Over $ 100 million in unused curb wall material left to rust by the Biden administration


More than $ 100 million in building materials will be wasted in Texas after President Joe Biden canceled remaining federal contracts to build a wall on the southern border.

Fox News reporter Bill Melugin said monday there is enough steel to build over 100 miles of border wall, but only 14 miles were built before construction was halted when Biden took office.

A Fox News aerial crew captured footage of around 10,000 steel panels destined for the wall that have remained unused since January. Each sign is worth around $ 5,000, and they’re just sitting in Pharr, Texas, turning to rust, Melugin reported on “America’s Newsroom.”

“Over $ 50 million right there is an absolute waste. Keep in mind that taxpayers have already paid for it. It’s bought and paid for and nothing happens with it,” he said. he said, adding that a second location with similar steel panels brings the total value of unused materials to over $ 100 million.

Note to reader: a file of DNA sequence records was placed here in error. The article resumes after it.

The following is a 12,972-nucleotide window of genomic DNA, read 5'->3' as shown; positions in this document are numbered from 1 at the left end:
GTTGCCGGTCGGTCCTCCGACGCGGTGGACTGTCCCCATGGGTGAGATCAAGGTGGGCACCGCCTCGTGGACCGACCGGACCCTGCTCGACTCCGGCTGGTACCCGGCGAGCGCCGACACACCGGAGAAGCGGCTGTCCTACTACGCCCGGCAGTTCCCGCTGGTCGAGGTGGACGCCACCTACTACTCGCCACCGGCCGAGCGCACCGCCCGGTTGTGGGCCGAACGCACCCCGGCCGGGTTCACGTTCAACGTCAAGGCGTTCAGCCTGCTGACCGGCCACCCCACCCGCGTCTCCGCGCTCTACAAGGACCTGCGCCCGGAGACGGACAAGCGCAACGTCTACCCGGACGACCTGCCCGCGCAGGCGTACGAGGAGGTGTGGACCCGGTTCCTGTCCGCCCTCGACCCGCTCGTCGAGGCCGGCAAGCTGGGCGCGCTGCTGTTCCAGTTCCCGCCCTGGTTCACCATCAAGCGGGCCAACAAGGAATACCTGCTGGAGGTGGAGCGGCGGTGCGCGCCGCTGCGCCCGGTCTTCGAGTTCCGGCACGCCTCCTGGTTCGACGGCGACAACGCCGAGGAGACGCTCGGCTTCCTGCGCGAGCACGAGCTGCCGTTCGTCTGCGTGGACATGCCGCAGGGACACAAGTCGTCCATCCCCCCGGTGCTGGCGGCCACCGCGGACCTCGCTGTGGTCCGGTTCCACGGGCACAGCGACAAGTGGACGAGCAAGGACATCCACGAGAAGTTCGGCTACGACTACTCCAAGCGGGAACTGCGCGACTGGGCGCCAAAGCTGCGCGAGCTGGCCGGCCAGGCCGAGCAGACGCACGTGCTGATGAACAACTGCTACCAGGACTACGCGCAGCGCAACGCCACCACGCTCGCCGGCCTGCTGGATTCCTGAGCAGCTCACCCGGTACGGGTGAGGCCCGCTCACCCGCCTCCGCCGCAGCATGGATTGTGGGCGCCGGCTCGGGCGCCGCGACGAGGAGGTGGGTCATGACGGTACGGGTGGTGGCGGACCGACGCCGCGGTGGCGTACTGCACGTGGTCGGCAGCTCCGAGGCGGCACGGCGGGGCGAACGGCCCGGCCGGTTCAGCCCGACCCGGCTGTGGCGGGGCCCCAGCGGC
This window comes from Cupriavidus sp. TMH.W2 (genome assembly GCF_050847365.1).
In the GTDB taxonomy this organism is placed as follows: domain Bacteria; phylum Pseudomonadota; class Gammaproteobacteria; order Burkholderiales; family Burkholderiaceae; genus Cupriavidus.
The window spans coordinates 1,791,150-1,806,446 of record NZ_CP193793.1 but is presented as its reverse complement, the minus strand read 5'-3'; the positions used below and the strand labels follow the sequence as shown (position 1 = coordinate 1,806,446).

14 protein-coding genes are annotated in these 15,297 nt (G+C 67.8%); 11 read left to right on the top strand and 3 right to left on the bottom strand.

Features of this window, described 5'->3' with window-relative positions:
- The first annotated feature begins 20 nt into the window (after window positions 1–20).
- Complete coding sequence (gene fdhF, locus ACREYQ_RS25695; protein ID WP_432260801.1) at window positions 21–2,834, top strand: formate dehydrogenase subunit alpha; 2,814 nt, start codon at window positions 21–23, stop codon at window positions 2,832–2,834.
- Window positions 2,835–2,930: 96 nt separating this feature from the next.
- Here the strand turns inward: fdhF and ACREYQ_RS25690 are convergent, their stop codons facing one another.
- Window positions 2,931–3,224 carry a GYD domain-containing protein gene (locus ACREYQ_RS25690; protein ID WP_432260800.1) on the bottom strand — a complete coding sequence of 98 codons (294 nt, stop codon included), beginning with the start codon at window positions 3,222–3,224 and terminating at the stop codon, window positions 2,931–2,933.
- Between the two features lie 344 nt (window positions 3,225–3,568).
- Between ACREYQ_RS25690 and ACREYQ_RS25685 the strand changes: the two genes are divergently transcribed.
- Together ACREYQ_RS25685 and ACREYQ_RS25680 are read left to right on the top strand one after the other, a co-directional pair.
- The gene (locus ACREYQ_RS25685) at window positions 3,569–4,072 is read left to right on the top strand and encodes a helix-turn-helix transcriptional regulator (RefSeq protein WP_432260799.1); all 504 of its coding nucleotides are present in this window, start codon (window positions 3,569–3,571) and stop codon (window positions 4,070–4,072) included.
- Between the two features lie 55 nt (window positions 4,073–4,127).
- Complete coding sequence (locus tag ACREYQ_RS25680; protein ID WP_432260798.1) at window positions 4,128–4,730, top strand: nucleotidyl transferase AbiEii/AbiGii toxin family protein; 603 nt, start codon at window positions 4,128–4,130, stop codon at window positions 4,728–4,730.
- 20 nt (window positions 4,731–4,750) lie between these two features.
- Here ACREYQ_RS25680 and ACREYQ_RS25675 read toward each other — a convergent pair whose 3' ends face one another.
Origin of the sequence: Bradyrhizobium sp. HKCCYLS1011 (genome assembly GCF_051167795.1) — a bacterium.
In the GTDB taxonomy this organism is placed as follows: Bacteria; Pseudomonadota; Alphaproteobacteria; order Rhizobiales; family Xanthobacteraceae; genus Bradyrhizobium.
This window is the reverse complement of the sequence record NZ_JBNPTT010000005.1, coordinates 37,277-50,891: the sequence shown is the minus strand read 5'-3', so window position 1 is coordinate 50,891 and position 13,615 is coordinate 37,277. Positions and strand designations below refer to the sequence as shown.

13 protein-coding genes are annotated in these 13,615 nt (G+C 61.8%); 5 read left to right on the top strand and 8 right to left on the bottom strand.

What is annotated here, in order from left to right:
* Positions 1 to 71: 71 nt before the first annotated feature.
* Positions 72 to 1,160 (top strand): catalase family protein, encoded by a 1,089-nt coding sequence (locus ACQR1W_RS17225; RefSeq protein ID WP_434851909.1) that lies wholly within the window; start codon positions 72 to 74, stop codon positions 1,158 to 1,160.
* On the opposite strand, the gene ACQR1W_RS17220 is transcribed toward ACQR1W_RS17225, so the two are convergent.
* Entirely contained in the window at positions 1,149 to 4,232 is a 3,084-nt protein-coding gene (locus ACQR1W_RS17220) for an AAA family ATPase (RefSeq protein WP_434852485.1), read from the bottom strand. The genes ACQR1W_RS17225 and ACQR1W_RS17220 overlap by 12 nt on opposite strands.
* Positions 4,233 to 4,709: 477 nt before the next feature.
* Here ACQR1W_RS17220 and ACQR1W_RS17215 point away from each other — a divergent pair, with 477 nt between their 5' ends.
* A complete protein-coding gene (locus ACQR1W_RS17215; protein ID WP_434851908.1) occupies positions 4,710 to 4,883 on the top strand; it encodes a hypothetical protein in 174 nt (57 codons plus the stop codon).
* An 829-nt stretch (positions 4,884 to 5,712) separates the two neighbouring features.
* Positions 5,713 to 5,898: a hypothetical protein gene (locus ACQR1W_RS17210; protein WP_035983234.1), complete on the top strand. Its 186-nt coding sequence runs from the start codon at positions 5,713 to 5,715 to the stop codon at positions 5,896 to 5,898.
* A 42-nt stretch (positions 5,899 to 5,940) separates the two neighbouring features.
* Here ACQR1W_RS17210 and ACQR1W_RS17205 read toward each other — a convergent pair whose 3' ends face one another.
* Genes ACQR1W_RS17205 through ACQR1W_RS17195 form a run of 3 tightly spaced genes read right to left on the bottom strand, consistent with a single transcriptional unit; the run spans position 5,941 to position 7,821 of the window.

Fox News video shows the incomplete border wall in La Joya, Texas, where Melugin reports that only half a mile of the wall has been built and migrants cross the border freely.

“Basically, it’s useless,” he said. “We watch these migrants go around it all the time. It doesn’t matter, and the border officials here have to run left and right because runners are constantly passing.”

The US Department of Homeland Security announced Friday that the construction of the border wall in the areas of Laredo and the Rio Grande Valley in Texas would be canceled. The termination of these federal contracts is in accordance with the Order of Biden to return funds that President Donald Trump embezzled from other federal agencies to rebuild the wall to the agencies from which they came. The Trump administration has embezzled more than $ 10 billion in funding from military projects and other sources to build the wall.

DHS said in a statement that Customs and Border Protection will now “begin environmental planning and actions consistent with the National Environmental Policy Act for previously planned border barrier system projects located in areas of the valley of the Rio Grande, Laredo and El Centro “.

“These activities will not involve any construction of new border barriers or acquisition of permanent land,” DHS said.

Border officials say a physical barrier like the wall is needed to create choke points where federal law enforcement can concentrate scarce manpower and resources to secure the border.

“Border officials tell us they really need the wall here,” Melugin said. “They are incredibly frustrated.”


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